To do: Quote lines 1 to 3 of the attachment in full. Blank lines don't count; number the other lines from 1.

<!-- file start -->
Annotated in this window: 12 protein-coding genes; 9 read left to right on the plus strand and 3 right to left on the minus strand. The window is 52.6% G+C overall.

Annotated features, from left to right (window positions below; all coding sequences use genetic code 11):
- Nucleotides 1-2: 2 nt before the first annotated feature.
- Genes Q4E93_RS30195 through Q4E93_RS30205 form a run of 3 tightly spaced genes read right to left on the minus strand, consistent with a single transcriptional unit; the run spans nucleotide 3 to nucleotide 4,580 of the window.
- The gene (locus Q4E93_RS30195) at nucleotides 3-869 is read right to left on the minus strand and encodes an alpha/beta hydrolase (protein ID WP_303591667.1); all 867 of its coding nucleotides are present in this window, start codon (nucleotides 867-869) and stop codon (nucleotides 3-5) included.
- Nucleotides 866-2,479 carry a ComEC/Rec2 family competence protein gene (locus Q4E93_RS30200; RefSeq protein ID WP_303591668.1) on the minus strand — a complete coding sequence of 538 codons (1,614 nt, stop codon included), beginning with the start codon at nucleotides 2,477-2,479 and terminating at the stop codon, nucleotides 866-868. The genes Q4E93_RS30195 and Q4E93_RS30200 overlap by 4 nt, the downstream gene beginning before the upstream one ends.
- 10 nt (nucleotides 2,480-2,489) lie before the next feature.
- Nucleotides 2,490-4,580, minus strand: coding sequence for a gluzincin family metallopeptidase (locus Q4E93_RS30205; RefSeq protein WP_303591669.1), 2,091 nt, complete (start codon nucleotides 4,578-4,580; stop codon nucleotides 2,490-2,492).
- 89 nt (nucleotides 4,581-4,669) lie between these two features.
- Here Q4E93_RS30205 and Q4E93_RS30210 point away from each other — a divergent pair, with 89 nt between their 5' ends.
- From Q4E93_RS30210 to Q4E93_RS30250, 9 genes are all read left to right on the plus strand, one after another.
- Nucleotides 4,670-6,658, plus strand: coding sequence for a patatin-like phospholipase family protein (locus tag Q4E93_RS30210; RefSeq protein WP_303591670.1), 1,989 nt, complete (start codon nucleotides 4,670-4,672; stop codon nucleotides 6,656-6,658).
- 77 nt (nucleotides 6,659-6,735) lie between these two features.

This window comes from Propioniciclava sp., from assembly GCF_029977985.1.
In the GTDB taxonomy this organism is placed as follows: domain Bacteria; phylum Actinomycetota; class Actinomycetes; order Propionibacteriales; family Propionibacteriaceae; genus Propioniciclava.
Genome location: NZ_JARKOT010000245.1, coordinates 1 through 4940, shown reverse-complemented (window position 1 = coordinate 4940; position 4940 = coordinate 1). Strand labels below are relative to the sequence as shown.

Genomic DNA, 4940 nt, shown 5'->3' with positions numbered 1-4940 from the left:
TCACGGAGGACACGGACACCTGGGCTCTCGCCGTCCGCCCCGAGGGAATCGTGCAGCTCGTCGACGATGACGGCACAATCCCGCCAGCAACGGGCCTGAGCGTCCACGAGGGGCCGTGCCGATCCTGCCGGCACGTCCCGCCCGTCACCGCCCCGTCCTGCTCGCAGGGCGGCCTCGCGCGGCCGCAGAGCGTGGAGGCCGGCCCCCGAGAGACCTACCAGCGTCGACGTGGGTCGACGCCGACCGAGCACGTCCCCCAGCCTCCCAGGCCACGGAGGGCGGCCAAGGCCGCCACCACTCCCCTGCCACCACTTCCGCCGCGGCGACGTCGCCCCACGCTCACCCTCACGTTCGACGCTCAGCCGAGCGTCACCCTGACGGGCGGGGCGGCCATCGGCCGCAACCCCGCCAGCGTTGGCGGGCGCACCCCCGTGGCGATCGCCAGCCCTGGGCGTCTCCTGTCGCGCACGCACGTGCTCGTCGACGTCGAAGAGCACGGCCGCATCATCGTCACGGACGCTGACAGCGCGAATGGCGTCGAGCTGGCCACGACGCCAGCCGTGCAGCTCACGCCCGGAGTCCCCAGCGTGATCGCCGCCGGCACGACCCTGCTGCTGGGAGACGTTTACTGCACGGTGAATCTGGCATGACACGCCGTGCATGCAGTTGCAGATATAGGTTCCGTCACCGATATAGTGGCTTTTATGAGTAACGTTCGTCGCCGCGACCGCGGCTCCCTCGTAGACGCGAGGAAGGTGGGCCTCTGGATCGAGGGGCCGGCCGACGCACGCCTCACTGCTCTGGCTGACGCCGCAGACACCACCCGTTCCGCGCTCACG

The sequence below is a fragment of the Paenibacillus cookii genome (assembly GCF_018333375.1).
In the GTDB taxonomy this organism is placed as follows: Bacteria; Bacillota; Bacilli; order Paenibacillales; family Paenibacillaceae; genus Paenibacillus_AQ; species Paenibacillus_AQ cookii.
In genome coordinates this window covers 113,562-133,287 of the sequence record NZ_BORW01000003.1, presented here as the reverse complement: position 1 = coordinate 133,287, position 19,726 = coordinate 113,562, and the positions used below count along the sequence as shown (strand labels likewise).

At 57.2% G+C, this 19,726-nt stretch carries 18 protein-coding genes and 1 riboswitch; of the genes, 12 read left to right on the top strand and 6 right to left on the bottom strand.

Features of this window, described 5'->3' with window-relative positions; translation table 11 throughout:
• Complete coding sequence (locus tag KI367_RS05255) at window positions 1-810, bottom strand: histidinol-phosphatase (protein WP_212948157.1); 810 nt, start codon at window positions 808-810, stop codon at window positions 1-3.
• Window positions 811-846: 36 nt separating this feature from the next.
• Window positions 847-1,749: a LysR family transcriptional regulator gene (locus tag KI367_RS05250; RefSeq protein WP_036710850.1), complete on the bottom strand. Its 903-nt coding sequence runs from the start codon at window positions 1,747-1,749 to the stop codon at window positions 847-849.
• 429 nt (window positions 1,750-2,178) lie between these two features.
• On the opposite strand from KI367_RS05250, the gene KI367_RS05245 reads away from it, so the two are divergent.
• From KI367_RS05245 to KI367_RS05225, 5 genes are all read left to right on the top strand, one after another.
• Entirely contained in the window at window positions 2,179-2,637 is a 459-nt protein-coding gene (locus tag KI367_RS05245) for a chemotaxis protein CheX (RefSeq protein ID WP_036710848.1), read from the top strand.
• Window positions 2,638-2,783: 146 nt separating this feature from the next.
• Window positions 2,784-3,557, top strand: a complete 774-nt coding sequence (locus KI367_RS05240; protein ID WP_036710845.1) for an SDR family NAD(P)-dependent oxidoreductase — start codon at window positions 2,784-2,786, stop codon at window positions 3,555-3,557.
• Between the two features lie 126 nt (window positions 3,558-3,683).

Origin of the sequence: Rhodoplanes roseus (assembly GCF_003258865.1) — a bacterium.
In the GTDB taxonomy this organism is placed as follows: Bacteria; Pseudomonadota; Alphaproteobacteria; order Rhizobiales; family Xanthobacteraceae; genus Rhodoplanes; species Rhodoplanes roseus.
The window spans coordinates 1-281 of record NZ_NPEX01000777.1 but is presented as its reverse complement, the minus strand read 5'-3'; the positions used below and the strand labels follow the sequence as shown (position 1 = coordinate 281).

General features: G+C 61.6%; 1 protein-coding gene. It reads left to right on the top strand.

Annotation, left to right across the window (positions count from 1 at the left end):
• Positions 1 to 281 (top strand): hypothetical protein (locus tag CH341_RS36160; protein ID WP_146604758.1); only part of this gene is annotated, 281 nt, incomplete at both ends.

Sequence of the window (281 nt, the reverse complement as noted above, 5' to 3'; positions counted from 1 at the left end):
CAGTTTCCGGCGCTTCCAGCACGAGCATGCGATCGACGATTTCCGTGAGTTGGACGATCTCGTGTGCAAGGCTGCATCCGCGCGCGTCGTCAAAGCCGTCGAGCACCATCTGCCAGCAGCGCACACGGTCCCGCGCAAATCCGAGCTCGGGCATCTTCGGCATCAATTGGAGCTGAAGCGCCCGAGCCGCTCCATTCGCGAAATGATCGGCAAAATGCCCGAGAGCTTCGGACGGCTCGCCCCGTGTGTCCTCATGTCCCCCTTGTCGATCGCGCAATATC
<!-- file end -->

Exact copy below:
Annotated in this window: 12 protein-coding genes; 9 read left to right on the plus strand and 3 right to left on the minus strand. The window is 52.6% G+C overall.

Annotated features, from left to right (window positions below; all coding sequences use genetic code 11):
- Nucleotides 1-2: 2 nt before the first annotated feature.